B-vitamin work collectively and individually in every cell to perform many different jobs, including helping the body release the energy it gets from carbohydrates, proteins and fats.
The B-group of vitamins include Thiamin (B-1), Riboflavin (B-2), niacin (B-3), Folate (also called folic acid or folacin), vitamin Pantothenic acid (B-5), Pyridoxine (B-6), vitamin B-12, Biotin, Choline, Inositol and Para-Aminobenzoic Acid (PABA).
They assist in maintaining the health of the nerves, skin, hair, eyes and mouth, as well as healthy muscle tone in the gastroiointestinal tract. They also support proper brain function and may be useful for alleviating depression or anxiety. Deficiency in one B-vitamin often indicates a deficiency in another since they rely on each other for utilation and absorption.
B-vitamins appear useful in protecting against or slow brain shrinkage. This they do by lowering levels of the amino acid homocysteine who has been linked to brain shrinkage and an increased risk of Alzheimer´s. Especially Folate, vitamin B-6 and B-12 have been found to do this. Elevated circulating homocysteine concentrations are associated with increased risk of vascular occlusion and risk of heart attack.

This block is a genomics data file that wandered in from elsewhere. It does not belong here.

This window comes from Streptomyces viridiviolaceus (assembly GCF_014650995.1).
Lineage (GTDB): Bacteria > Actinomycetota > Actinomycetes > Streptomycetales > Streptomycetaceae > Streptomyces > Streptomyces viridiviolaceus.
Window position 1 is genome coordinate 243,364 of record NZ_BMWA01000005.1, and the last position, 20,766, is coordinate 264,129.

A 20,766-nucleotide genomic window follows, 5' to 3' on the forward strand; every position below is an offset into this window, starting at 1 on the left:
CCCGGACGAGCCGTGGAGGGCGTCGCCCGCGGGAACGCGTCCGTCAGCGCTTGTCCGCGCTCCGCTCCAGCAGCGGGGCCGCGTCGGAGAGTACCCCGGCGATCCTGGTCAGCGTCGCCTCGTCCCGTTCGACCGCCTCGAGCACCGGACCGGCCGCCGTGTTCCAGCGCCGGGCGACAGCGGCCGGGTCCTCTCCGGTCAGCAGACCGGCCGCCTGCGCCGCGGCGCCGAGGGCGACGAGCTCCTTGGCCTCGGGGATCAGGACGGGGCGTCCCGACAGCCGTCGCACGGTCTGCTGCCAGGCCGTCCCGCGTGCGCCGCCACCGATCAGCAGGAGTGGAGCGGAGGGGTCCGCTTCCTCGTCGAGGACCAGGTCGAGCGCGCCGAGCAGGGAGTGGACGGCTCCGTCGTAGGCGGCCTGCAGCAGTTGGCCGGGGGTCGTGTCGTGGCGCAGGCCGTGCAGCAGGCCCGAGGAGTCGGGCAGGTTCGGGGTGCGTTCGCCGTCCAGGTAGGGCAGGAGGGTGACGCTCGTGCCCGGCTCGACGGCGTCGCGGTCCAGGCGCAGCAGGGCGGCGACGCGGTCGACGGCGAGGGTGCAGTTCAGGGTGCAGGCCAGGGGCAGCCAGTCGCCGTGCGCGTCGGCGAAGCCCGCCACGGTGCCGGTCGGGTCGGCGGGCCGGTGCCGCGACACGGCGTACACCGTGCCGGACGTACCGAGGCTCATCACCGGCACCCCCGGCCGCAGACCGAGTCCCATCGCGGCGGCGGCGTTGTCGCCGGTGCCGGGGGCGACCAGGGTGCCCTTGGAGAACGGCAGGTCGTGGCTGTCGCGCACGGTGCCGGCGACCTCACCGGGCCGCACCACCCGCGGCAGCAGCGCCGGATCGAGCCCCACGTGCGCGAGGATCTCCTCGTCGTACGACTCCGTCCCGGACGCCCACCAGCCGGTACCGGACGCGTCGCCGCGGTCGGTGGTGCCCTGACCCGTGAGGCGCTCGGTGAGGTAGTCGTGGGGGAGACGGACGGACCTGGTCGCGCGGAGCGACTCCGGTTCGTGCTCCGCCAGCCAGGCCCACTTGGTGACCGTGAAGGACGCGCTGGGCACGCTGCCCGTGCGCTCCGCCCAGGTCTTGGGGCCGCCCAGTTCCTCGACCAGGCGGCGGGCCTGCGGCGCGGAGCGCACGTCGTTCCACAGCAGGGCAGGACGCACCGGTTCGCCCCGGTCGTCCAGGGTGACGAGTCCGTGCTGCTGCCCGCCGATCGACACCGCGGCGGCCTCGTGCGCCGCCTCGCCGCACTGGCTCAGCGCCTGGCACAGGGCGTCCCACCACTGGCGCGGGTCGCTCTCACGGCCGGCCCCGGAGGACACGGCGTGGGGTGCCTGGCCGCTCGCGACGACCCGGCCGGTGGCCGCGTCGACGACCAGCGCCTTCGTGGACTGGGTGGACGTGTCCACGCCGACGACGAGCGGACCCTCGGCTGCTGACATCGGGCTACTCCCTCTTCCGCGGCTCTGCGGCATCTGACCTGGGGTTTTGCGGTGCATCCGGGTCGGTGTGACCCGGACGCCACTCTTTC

Cooking easily destroys B-vitmins (except B2) and your body does not store these vitamins, so it is important to get them daily in an easily absorbable form through your diet.
Adequate intake of the B-vitamins is very important for elderly people because these nutrients are not as well absorbed as we age.
Some foods are especially good sources of just one B-vitamin, while other foods contain several B-vitamins.
Organ meats are one of the best B-vitamin sources you get, with liver on top of that list.
Our first four products include liver, with or without other organs and healing herbs.

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